Assessments of Benjamin Franklin have often been implicit assessments of civil society, whose double character of facilitating market transactions and promoting more expansive forms of public reflection have fueled competing accounts of Franklin. This essay explores Franklin's reliance on the conception of self-interest as a way of managing conflicting beliefs about the world. Taking Franklin as an influential early proponent of “interest-thinking”—the view that a self automatically or naturally possesses interests that fit an economic model, even if the interests are not solely economic in nature—the essay examines the failure of interest-thinking to capture the most important features of conviction or belief (religious or not). To the extent that secular civil society relies on interest-thinking to manage conflicting beliefs, secularism as we know it may be limited and compromised.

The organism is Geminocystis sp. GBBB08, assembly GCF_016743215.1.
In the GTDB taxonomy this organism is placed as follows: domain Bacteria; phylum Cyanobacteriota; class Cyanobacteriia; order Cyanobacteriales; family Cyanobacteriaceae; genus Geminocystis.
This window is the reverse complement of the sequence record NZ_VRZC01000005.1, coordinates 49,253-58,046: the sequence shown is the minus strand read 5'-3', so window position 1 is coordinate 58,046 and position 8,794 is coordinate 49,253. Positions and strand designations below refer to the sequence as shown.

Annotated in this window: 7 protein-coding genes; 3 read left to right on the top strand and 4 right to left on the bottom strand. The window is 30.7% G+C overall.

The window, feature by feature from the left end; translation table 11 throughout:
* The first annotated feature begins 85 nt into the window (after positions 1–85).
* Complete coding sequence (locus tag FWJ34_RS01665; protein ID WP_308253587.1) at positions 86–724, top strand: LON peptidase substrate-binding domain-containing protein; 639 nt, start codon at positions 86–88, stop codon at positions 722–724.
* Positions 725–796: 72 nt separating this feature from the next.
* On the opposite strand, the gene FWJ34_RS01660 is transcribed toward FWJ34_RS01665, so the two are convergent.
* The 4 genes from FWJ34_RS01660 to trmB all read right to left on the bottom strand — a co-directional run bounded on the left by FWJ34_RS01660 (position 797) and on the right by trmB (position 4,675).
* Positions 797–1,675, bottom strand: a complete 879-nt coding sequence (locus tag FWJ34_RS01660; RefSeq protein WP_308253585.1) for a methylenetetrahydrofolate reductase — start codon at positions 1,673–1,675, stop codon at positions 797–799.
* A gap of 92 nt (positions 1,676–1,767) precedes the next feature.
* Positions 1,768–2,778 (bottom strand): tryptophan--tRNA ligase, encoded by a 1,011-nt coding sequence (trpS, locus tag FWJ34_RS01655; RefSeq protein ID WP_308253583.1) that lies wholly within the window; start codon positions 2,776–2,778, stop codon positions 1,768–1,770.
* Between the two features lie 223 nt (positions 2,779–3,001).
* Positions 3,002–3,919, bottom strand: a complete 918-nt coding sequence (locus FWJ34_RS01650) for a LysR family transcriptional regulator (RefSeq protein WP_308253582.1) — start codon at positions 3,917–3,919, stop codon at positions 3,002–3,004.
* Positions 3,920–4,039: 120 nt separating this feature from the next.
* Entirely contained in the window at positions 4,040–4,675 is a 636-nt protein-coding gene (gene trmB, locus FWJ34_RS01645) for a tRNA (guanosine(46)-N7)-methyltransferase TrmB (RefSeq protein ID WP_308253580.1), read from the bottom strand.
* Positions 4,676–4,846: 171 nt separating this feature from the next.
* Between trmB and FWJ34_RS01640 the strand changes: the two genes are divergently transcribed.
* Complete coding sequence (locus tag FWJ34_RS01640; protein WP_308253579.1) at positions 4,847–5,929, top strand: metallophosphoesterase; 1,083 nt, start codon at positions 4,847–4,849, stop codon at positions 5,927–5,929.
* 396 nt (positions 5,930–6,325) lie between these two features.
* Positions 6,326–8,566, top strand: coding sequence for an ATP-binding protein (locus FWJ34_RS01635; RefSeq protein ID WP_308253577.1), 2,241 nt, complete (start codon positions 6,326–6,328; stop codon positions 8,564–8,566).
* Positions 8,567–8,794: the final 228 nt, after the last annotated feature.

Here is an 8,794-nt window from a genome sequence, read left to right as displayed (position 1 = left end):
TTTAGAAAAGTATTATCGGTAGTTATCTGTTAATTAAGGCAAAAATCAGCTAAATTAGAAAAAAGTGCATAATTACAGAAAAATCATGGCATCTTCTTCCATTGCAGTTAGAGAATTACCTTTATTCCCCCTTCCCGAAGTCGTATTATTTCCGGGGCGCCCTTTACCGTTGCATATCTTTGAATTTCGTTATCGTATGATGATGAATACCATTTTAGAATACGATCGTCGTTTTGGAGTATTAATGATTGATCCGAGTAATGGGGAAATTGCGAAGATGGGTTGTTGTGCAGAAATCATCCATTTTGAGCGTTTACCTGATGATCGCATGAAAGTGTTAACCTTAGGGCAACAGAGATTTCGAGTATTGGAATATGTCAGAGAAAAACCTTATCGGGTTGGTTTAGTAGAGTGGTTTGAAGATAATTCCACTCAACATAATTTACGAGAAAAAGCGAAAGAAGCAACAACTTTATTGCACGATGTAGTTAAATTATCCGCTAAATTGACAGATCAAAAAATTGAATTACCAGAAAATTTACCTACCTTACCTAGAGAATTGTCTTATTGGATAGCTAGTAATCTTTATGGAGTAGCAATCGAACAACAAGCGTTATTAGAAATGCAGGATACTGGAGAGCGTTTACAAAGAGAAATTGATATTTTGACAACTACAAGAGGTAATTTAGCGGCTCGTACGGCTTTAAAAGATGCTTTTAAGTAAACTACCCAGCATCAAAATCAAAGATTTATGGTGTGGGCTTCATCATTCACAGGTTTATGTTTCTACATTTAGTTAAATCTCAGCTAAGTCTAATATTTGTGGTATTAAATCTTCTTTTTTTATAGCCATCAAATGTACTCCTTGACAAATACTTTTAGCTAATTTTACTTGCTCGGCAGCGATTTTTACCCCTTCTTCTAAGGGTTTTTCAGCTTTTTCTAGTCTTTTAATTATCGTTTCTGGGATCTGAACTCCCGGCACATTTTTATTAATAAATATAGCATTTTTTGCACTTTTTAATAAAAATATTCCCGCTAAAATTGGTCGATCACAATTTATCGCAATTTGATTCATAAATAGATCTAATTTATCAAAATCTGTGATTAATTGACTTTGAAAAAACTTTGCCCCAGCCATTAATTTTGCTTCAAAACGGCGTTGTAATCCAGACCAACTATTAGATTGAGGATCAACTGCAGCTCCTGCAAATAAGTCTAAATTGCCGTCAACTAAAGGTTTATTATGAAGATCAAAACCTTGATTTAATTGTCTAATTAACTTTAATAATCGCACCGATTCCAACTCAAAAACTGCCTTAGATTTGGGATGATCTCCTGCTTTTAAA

Franklin's writings offer a particular, wryly humorous way of wearing interests that is important to understand, however. The historical emergence of an interest-bearing self was facilitated, especially in America, by the fact that the doctrine of self-interest circulated not only (maybe even not primarily) as an abstract theory of the human but in satirical, self-ironic writings such as Franklin's. Franklin's satires of religious hypocrisy and public posing were an important way in which the interest-bearing self was absorbed into American public culture.